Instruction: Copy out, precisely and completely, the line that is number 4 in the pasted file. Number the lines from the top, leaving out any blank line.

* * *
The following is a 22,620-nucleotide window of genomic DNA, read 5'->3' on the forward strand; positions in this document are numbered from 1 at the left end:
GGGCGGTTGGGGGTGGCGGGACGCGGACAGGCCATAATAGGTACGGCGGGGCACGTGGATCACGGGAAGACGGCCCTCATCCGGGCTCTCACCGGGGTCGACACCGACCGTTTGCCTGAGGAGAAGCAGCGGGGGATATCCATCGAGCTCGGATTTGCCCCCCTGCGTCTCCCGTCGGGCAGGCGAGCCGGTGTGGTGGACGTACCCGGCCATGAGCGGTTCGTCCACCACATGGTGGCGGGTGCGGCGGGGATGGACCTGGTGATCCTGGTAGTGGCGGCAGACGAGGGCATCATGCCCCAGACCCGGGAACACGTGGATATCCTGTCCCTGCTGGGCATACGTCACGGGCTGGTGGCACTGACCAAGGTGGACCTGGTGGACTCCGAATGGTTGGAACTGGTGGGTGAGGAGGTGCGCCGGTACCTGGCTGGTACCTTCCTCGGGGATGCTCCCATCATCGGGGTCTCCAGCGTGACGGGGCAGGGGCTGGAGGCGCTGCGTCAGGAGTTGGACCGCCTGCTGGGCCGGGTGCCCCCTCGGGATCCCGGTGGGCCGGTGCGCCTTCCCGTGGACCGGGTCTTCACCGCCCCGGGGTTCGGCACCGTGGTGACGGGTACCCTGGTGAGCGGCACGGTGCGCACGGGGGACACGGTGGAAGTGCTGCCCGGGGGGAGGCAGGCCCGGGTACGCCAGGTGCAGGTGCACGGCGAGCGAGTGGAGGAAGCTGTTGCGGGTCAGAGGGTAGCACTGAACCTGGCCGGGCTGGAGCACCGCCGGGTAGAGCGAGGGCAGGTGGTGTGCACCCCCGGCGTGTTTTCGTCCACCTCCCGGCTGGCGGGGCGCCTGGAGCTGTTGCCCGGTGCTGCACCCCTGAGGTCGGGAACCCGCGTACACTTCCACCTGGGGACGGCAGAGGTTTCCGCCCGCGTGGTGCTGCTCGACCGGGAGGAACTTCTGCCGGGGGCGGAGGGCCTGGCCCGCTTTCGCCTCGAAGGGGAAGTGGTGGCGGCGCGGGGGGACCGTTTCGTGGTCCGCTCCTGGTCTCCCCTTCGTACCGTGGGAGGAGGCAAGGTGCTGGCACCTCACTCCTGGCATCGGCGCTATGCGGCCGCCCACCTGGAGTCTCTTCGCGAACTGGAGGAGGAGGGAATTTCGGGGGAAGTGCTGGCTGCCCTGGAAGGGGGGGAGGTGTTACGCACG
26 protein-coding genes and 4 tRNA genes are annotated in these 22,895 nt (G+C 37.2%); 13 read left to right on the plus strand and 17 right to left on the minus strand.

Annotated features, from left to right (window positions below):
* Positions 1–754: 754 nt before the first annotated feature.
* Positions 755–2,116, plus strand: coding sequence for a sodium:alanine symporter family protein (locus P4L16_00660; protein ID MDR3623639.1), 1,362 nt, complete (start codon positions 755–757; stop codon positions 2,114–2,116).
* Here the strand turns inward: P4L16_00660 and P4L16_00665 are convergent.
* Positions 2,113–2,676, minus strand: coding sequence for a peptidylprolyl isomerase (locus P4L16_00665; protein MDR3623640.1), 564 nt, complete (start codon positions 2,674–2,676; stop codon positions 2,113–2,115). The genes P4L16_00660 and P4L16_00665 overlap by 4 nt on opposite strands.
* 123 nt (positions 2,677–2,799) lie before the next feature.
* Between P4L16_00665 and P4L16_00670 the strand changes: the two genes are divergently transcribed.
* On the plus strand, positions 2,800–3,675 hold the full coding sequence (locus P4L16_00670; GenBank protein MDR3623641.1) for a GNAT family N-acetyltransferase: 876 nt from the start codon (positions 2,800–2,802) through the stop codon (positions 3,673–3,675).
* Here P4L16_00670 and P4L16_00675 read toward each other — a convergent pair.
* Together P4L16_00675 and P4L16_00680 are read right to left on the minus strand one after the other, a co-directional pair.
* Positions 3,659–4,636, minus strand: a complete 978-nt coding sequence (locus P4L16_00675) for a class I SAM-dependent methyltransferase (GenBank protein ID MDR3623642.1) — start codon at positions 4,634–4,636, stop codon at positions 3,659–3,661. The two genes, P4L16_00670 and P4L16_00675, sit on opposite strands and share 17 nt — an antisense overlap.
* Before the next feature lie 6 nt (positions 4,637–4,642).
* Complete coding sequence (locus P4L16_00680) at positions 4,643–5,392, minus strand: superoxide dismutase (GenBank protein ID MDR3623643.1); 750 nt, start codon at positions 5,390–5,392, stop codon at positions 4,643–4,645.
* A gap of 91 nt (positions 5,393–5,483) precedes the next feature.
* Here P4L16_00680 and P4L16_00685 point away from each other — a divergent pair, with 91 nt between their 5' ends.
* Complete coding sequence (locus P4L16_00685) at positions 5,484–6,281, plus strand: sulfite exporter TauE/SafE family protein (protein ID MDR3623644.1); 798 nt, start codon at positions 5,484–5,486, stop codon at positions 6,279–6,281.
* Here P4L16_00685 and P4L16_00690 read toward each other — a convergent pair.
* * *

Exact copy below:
Annotated features, from left to right (window positions below):